Nebraska Real-Time Groundwater Monitoring Network

Groundwater System

The term groundwater refers to all water which is below the surface of the ground in the saturated zone and which is in direct contact with the ground or subsoil. The saturated zone is where all the cracks in the rock and all the spaces between the grains of rock or within the soil are filled with water. The upper limit of the saturated zone may be thought of as the water table (it is shown as a dashed line on the diagram below). The zone above the water table, where pore spaces contain both air and water, is known as the unsaturated zone.

Saturation and Unsaturation Zones
Groundwater flow paths

A frequent misconception of groundwater is considering it as some sort of 'underground river'. Mostly this is untrue, however in some areas, for example where there are limestone caves, underground rivers can be found.

Groundwater flows through the spaces and cracks in the rock, being pulled by gravity and pushed by the force of the water above and behind it (as shown by the arrows in the diagram below). The water moves from an area where water enters the aquifer (a recharge zone) to an area where water exits the aquifer (a discharge zone). The slope of the water table, or potentiometric surface, which is termed the hydraulic gradient, will dictate t he direction of groundwater flow. Groundwater generally flows much more slowly than surface water.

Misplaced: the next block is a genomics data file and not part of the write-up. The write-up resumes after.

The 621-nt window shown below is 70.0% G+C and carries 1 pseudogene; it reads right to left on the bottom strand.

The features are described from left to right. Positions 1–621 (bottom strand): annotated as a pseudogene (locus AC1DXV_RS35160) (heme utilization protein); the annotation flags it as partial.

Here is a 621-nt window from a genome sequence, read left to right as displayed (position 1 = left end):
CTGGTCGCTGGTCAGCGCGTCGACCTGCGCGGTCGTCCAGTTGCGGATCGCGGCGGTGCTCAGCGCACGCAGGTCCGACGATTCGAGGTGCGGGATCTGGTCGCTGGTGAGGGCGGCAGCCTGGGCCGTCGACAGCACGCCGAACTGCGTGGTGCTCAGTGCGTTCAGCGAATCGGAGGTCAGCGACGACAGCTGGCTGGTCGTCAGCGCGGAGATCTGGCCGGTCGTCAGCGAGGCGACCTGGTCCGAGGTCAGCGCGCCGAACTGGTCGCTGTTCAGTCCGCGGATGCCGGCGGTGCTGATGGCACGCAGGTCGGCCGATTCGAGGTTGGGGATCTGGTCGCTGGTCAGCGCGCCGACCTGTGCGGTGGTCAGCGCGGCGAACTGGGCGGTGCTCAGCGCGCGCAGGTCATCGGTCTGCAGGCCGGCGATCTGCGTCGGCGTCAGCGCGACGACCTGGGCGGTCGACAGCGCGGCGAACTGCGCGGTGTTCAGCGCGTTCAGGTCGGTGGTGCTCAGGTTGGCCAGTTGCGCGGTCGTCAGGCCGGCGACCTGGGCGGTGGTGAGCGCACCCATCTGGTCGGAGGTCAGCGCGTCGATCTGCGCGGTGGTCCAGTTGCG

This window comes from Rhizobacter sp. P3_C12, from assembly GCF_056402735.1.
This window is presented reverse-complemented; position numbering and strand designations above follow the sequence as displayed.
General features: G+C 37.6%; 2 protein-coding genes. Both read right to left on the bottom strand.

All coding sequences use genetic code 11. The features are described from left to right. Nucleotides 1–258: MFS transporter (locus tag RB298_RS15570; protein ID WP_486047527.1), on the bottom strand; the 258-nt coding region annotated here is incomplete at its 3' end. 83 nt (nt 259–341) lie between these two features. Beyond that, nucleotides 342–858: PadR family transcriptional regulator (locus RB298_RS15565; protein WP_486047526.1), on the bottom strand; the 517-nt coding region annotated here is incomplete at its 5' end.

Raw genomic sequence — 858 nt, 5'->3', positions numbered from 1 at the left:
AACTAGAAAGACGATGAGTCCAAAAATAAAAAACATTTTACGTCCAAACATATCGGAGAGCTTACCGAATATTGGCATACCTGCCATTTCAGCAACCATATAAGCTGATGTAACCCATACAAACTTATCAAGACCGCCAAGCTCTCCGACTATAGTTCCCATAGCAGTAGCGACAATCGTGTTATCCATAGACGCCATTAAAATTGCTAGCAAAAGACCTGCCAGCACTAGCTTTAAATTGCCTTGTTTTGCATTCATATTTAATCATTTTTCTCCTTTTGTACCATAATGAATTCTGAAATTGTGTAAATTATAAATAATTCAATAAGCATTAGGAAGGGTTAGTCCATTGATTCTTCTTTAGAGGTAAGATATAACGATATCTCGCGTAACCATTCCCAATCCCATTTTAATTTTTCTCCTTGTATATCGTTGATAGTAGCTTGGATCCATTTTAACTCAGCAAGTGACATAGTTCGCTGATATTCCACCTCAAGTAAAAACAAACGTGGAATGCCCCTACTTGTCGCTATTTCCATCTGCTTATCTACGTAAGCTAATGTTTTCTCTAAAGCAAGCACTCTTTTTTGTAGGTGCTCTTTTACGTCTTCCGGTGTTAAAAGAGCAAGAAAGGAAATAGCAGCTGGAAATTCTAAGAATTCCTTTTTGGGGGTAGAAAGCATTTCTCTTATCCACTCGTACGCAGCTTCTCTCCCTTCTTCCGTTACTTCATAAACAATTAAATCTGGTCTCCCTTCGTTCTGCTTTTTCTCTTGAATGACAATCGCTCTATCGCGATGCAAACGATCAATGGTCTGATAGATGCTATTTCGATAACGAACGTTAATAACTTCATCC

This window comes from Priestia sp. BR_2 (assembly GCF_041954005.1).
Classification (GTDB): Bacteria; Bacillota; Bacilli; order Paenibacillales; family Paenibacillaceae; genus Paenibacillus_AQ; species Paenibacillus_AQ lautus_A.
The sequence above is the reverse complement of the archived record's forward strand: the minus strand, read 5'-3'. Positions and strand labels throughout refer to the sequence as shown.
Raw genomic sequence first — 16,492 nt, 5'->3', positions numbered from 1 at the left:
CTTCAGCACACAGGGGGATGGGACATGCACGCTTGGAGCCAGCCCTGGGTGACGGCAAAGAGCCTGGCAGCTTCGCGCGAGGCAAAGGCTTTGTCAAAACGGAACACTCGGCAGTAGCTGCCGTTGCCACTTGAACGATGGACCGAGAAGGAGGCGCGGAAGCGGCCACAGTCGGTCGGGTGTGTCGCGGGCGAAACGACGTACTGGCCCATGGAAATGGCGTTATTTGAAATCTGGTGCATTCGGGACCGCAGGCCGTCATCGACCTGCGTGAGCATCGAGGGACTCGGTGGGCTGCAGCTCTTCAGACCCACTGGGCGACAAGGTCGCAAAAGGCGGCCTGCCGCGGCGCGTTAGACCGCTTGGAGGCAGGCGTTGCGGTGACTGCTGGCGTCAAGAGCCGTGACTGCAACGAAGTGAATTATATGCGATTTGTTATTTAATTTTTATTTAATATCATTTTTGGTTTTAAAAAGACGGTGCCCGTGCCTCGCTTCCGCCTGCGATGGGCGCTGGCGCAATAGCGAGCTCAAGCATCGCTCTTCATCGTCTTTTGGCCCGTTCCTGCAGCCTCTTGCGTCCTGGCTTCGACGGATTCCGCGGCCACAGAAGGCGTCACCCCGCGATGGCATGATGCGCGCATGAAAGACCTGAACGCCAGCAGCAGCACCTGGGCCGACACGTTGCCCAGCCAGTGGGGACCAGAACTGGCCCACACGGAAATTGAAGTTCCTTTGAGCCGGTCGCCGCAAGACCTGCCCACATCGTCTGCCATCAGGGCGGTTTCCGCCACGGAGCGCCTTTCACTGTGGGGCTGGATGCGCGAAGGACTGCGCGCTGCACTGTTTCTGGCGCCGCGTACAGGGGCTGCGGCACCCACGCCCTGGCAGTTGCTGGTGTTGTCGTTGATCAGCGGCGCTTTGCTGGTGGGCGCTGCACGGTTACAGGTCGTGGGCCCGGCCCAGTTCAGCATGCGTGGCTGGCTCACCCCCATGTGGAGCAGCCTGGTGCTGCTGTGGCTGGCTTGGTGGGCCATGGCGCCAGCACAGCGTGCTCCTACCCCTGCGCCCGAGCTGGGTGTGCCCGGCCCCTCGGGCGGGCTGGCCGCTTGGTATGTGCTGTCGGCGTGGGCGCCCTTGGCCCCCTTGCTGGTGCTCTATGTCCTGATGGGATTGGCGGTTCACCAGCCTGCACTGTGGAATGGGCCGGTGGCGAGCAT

The effect of groundwater flow is that a lot of impurities from the water are removed as water is filtered through the rock. Therefore in general, groundwater is generally much cleaner than surface water. This makes groundwater a very cheap source of 'raw water' for public supply.

An aquifer that is exposed at the surface is said to be unconfined aquifer. These aquifers are bounded by the water table and this is the level of water you see in a borehole. The water table has a tendency to mimic the topographic contours of the land surface above but this is not always the case.

A confined aquifer is an aquifer where a low permeability layer (e.g. clay) bounds the upper surface of the aquifer, confining the groundwater under pressure. The aquifer will therefore be saturated throughout its full thickness. Because the groundwater is under pressure, water will rise up a borehole drilled into the aquifer above the top of the aquifer.

Aquifers are susceptible to contamination from a variety of anthropogenic activities. Restoring contaminated groundwater is at best expensive and often just not possible. It is therefore far better to prevent pollution occurring than to try and deal with the consequences.

The vulnerability of an aquifer to contamination is dependent on a number of factors, namely the type and thickness of overlying deposits (both soil and drift geology), the thickness of the unsaturated zone (i.e. the depth to the water table) and the speed with which the water flows both through the unsaturated and saturated zones.

Confined and unconfined aquafers